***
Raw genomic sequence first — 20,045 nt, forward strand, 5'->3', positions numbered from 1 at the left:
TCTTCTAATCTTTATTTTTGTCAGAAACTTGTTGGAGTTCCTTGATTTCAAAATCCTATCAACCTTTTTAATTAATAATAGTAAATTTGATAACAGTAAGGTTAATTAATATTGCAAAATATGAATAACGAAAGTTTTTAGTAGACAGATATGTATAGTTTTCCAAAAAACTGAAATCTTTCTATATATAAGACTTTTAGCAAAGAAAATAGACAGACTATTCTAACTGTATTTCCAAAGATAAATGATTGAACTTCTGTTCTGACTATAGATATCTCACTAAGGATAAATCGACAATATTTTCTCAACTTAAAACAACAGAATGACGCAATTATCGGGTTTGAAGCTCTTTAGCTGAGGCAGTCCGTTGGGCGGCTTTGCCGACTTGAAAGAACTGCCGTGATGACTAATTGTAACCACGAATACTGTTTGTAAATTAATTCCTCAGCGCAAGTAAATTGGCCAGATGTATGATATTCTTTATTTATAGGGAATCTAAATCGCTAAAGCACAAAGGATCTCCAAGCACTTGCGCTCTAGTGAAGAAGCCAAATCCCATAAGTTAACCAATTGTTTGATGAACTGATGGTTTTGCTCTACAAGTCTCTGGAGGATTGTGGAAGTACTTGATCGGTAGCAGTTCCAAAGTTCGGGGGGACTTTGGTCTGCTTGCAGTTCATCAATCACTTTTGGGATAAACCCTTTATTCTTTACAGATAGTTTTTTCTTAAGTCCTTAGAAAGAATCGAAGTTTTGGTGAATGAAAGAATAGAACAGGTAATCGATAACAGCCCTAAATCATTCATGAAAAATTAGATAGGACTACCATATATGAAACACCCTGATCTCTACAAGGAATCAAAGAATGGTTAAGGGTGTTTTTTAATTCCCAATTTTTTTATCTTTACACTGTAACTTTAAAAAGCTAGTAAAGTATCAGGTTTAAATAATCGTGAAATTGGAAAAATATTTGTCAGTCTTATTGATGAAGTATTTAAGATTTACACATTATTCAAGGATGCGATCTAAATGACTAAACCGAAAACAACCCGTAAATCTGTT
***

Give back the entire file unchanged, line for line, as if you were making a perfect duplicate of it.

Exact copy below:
Raw genomic sequence first — 20,045 nt, forward strand, 5'->3', positions numbered from 1 at the left:
TCTTCTAATCTTTATTTTTGTCAGAAACTTGTTGGAGTTCCTTGATTTCAAAATCCTATCAACCTTTTTAATTAATAATAGTAAATTTGATAACAGTAAGGTTAATTAATATTGCAAAATATGAATAACGAAAGTTTTTAGTAGACAGATATGTATAGTTTTCCAAAAAACTGAAATCTTTCTATATATAAGACTTTTAGCAAAGAAAATAGACAGACTATTCTAACTGTATTTCCAAAGATAAATGATTGAACTTCTGTTCTGACTATAGATATCTCACTAAGGATAAATCGACAATATTTTCTCAACTTAAAACAACAGAATGACGCAATTATCGGGTTTGAAGCTCTTTAGCTGAGGCAGTCCGTTGGGCGGCTTTGCCGACTTGAAAGAACTGCCGTGATGACTAATTGTAACCACGAATACTGTTTGTAAATTAATTCCTCAGCGCAAGTAAATTGGCCAGATGTATGATATTCTTTATTTATAGGGAATCTAAATCGCTAAAGCACAAAGGATCTCCAAGCACTTGCGCTCTAGTGAAGAAGCCAAATCCCATAAGTTAACCAATTGTTTGATGAACTGATGGTTTTGCTCTACAAGTCTCTGGAGGATTGTGGAAGTACTTGATCGGTAGCAGTTCCAAAGTTCGGGGGGACTTTGGTCTGCTTGCAGTTCATCAATCACTTTTGGGATAAACCCTTTATTCTTTACAGATAGTTTTTTCTTAAGTCCTTAGAAAGAATCGAAGTTTTGGTGAATGAAAGAATAGAACAGGTAATCGATAACAGCCCTAAATCATTCATGAAAAATTAGATAGGACTACCATATATGAAACACCCTGATCTCTACAAGGAATCAAAGAATGGTTAAGGGTGTTTTTTAATTCCCAATTTTTTTATCTTTACACTGTAACTTTAAAAAGCTAGTAAAGTATCAGGTTTAAATAATCGTGAAATTGGAAAAATATTTGTCAGTCTTATTGATGAAGTATTTAAGATTTACACATTATTCAAGGATGCGATCTAAATGACTAAACCGAAAACAACCCGTAAATCTGTT